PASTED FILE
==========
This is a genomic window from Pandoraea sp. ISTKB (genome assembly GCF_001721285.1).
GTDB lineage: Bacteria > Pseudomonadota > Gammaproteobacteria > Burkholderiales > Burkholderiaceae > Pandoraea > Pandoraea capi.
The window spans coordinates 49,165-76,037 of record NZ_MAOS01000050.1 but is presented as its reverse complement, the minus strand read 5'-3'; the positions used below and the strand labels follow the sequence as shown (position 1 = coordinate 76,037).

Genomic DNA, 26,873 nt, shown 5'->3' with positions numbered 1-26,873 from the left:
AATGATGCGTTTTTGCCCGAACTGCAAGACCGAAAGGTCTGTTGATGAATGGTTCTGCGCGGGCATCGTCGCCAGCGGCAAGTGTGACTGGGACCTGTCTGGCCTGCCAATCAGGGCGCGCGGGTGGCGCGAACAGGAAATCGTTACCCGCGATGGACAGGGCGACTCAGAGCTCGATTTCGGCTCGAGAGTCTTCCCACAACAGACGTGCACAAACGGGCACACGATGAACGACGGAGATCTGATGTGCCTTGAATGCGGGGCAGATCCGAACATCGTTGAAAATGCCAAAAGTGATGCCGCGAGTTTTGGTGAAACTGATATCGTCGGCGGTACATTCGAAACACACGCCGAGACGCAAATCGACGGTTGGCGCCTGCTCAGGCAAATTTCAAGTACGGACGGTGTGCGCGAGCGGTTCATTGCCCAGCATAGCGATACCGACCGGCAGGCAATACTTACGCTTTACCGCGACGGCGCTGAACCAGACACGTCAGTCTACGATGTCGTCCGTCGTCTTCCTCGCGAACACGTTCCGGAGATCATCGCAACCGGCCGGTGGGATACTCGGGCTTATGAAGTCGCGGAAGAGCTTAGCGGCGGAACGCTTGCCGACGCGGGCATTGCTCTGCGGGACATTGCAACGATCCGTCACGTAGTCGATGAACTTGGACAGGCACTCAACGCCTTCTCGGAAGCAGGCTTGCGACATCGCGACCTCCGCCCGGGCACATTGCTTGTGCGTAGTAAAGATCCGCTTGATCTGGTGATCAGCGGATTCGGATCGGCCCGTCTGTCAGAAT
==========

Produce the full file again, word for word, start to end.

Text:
This is a genomic window from Pandoraea sp. ISTKB (genome assembly GCF_001721285.1).
GTDB lineage: Bacteria > Pseudomonadota > Gammaproteobacteria > Burkholderiales > Burkholderiaceae > Pandoraea > Pandoraea capi.
The window spans coordinates 49,165-76,037 of record NZ_MAOS01000050.1 but is presented as its reverse complement, the minus strand read 5'-3'; the positions used below and the strand labels follow the sequence as shown (position 1 = coordinate 76,037).

Genomic DNA, 26,873 nt, shown 5'->3' with positions numbered 1-26,873 from the left:
AATGATGCGTTTTTGCCCGAACTGCAAGACCGAAAGGTCTGTTGATGAATGGTTCTGCGCGGGCATCGTCGCCAGCGGCAAGTGTGACTGGGACCTGTCTGGCCTGCCAATCAGGGCGCGCGGGTGGCGCGAACAGGAAATCGTTACCCGCGATGGACAGGGCGACTCAGAGCTCGATTTCGGCTCGAGAGTCTTCCCACAACAGACGTGCACAAACGGGCACACGATGAACGACGGAGATCTGATGTGCCTTGAATGCGGGGCAGATCCGAACATCGTTGAAAATGCCAAAAGTGATGCCGCGAGTTTTGGTGAAACTGATATCGTCGGCGGTACATTCGAAACACACGCCGAGACGCAAATCGACGGTTGGCGCCTGCTCAGGCAAATTTCAAGTACGGACGGTGTGCGCGAGCGGTTCATTGCCCAGCATAGCGATACCGACCGGCAGGCAATACTTACGCTTTACCGCGACGGCGCTGAACCAGACACGTCAGTCTACGATGTCGTCCGTCGTCTTCCTCGCGAACACGTTCCGGAGATCATCGCAACCGGCCGGTGGGATACTCGGGCTTATGAAGTCGCGGAAGAGCTTAGCGGCGGAACGCTTGCCGACGCGGGCATTGCTCTGCGGGACATTGCAACGATCCGTCACGTAGTCGATGAACTTGGACAGGCACTCAACGCCTTCTCGGAAGCAGGCTTGCGACATCGCGACCTCCGCCCGGGCACATTGCTTGTGCGTAGTAAAGATCCGCTTGATCTGGTGATCAGCGGATTCGGATCGGCCCGTCTGTCAGAAT